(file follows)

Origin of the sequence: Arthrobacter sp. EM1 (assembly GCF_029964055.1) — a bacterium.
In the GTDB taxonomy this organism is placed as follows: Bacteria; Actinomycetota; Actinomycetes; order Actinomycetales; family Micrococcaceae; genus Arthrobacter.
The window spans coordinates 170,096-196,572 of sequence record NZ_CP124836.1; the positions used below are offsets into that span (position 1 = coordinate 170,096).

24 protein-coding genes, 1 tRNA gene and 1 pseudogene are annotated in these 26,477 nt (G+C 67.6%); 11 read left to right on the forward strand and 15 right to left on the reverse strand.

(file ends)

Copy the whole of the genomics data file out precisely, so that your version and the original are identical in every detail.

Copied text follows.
Origin of the sequence: Arthrobacter sp. EM1 (assembly GCF_029964055.1) — a bacterium.
In the GTDB taxonomy this organism is placed as follows: Bacteria; Actinomycetota; Actinomycetes; order Actinomycetales; family Micrococcaceae; genus Arthrobacter.
The window spans coordinates 170,096-196,572 of sequence record NZ_CP124836.1; the positions used below are offsets into that span (position 1 = coordinate 170,096).

24 protein-coding genes, 1 tRNA gene and 1 pseudogene are annotated in these 26,477 nt (G+C 67.6%); 11 read left to right on the forward strand and 15 right to left on the reverse strand.